Jury Begins Deliberation in Alleged WeHo Murder-For-Hire Plot

A prosecutor told jurors today that the owner of a West Hollywood skin care business solicited the murder of a rival business operator she wrongly believed was stalking her, while the woman’s attorney maintained that she was simply “venting.”

Dawn Deluise, right, in happier times, with "Real Housewives of Beverly Hills" star Kyle Richards. (Photo from Facebook)
Dawn DaLuise, right, in happier times, with “Real Housewives of Beverly Hills” star Kyle Richards. (Photo from Facebook)

The Los Angeles Superior Court jury began deliberations late this afternoon in the trial of Dawn Melody DaLuise, 56, who is charged with one count each of solicitation of murder and solicitation of assault with force likely to produce great bodily injury.

DaLuise is a former Frederick’s of Hollywood model whose skin-care clients have included Sarah Michelle Gellar, Freddie Prinze Jr., Alicia Silverstone, Christina Ricci, Jennifer Jason Leigh, Alyson Hannigan and Sally Struthers, according to her website.

Authorities said after DaLuise’s arrest that there was no evidence that anyone acted to carry out an attack on Gabriel Suarez, who had opened a competing skin care business, Smooth Cheeks, near her Skin Refinery salon, which was at 8543 Santa Monica Blvd. near West Knoll.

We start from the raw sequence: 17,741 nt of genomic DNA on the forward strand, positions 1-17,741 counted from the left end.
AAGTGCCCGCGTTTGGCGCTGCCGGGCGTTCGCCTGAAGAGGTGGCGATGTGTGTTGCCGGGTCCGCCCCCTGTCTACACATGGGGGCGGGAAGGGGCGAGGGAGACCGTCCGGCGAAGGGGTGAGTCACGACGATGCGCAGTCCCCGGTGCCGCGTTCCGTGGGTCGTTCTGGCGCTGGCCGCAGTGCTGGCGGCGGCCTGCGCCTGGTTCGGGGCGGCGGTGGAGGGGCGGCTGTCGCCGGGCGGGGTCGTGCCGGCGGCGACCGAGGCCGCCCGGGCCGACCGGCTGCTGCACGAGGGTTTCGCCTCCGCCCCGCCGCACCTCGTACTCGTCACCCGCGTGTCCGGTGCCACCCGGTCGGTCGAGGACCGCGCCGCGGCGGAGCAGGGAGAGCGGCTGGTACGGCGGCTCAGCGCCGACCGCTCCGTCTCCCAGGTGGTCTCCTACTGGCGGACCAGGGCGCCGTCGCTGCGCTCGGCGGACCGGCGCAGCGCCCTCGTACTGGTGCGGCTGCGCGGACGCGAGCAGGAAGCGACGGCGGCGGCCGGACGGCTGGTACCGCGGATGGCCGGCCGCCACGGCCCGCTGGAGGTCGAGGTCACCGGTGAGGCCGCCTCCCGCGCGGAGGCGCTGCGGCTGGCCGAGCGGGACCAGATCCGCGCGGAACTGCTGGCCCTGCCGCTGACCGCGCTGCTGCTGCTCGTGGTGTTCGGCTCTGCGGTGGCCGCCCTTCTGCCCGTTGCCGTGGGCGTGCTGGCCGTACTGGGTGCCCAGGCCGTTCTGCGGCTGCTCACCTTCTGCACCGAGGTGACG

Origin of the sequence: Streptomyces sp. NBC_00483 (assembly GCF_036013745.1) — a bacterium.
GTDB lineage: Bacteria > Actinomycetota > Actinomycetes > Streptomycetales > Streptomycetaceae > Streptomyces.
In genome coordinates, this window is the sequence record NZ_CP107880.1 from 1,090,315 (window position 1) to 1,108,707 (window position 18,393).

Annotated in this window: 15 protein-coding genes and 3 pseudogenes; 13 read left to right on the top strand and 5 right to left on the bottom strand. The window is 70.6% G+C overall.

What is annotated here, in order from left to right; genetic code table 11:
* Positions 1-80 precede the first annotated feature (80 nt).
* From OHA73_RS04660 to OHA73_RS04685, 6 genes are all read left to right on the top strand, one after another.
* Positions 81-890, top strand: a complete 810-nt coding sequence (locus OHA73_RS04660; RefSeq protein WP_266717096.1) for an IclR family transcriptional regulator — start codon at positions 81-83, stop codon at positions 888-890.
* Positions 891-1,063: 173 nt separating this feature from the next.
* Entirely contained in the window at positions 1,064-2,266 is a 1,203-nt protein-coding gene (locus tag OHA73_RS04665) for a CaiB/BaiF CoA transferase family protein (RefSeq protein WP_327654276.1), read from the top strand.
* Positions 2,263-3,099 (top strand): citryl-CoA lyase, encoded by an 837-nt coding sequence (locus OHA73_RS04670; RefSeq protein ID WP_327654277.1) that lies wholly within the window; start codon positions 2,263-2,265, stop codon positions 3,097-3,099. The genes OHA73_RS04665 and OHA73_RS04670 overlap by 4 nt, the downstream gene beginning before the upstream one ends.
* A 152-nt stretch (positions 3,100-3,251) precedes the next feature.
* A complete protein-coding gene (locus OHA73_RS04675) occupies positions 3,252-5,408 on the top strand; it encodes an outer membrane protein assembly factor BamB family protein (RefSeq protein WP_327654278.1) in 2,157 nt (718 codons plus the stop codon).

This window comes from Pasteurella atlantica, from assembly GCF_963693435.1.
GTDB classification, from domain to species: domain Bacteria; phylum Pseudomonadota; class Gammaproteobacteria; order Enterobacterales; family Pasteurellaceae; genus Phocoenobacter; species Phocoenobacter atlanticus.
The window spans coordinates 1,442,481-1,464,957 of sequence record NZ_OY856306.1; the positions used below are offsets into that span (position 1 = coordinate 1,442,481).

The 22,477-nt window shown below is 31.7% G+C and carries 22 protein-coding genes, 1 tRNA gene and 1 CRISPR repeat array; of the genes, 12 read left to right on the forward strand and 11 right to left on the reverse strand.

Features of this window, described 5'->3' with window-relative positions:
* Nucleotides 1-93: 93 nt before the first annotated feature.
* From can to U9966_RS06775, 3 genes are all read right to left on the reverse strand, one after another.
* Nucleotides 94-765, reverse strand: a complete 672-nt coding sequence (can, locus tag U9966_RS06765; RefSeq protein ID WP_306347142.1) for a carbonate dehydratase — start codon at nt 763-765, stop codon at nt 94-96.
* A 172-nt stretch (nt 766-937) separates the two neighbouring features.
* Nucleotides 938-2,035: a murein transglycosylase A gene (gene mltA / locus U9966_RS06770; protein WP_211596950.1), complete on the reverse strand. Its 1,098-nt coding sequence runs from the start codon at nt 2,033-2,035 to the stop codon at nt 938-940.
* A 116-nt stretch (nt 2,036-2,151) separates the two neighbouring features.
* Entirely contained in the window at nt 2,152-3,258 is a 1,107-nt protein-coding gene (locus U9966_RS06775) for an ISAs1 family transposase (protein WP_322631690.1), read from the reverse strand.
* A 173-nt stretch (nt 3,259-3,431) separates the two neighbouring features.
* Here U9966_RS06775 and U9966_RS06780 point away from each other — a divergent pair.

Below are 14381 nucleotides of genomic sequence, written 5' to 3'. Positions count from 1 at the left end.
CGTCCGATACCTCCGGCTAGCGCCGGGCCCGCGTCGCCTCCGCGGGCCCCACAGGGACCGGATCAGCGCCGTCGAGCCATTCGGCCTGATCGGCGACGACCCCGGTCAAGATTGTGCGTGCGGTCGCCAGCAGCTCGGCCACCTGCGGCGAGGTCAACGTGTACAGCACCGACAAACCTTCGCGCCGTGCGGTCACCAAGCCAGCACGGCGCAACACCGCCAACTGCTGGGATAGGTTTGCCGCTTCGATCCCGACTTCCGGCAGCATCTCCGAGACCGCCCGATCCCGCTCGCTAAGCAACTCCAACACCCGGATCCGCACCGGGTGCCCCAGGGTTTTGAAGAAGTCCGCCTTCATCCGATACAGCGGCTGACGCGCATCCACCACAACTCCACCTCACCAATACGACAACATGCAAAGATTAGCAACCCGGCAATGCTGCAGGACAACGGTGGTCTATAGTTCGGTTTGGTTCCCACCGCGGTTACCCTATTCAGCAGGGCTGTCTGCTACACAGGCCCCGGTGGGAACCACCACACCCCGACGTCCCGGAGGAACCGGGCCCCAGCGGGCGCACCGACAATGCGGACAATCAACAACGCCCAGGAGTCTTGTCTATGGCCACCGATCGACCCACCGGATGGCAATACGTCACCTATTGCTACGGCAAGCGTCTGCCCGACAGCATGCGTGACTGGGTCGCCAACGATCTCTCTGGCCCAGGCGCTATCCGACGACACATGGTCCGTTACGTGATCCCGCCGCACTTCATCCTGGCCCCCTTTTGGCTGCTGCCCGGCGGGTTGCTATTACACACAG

In her closing argument, Deputy District Attorney Christine Von Helmolt told jurors that DaLuise had an “irrational hatred” of Suarez. Von Helmolt said Suarez became a target for DaLuise because she had wrongly convinced herself that he was responsible for stalking her. Someone had also distributed sexually explicit fliers and posted ads on craigslist posing as DaLuise and soliciting males to act out a “rape fantasy.”

“Gabriel Suarez, the target of her wrath, did nothing to her,” Von Helmolt told jurors.

The prosecution contends DaLuise sent a text message in which she wrote that she had found someone “to take Gabriel out.” Chris Geile, who played three games for the Detroit Lions in 1987 as an offensive lineman, whose name is mentioned in the text message, testified during the trial and denied ever being asked by DaLuise to kill Suarez.

DaLuise’s attorney, Jamon Hicks, told jurors his client didn’t do anything to solicit murder. “She was venting. She was upset. She said some things that aren’t nice,” Hicks told jurors. “She never intended for anybody to die. She did not want this man murdered … We all say things in the heat of the moment that we don’t mean, that we wish we could take back. Hicks urged jurors to acquit his client.

Jurors are due back in court Thursday morning to resume their deliberations.